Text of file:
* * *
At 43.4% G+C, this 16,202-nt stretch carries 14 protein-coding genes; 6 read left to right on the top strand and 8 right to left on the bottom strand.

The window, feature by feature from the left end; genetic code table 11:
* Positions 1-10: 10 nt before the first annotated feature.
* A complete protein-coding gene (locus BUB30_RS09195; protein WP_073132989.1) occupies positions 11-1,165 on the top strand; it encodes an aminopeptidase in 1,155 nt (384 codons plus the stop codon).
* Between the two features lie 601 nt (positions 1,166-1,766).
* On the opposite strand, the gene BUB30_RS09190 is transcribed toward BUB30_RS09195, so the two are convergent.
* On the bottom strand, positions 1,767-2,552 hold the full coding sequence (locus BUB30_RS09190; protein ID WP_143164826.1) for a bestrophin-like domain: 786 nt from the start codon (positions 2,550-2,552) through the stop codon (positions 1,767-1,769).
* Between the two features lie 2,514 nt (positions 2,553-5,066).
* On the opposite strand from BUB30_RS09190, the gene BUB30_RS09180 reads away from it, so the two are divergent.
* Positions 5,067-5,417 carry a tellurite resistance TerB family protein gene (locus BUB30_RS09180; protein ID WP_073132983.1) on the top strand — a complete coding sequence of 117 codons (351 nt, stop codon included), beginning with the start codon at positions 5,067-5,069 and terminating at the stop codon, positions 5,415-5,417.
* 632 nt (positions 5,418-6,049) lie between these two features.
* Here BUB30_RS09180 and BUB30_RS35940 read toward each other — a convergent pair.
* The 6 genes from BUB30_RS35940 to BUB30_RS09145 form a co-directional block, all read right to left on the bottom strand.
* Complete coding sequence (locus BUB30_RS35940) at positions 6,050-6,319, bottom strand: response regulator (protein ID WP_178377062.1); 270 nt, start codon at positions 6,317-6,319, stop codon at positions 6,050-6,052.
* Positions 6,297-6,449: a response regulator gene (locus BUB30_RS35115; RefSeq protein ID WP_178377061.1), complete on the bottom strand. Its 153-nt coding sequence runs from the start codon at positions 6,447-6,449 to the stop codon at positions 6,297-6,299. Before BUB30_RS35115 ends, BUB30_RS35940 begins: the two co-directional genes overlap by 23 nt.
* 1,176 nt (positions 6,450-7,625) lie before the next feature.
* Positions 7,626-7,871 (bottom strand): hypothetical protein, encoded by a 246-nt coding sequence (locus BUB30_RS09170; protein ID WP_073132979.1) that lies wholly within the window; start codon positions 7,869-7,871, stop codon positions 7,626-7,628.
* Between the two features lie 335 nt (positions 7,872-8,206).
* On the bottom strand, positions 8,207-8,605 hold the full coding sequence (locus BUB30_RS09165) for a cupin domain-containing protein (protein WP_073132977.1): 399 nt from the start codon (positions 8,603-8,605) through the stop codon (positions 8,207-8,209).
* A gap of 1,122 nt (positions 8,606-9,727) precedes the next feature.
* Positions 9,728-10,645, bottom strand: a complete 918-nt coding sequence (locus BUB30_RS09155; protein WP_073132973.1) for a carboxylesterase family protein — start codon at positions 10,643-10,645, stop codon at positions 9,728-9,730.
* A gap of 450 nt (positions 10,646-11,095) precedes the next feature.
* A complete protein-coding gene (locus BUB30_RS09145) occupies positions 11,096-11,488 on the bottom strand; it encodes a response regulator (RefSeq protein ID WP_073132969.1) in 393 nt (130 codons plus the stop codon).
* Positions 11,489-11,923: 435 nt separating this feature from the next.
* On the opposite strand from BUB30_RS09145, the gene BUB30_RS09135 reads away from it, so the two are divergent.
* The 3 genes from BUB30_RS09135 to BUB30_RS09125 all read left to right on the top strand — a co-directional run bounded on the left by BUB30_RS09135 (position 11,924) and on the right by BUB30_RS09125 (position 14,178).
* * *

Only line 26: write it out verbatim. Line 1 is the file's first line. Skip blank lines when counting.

* The 3 genes from BUB30_RS09135 to BUB30_RS09125 all read left to right on the top strand — a co-directional run bounded on the left by BUB30_RS09135 (position 11,924) and on the right by BUB30_RS09125 (position 14,178).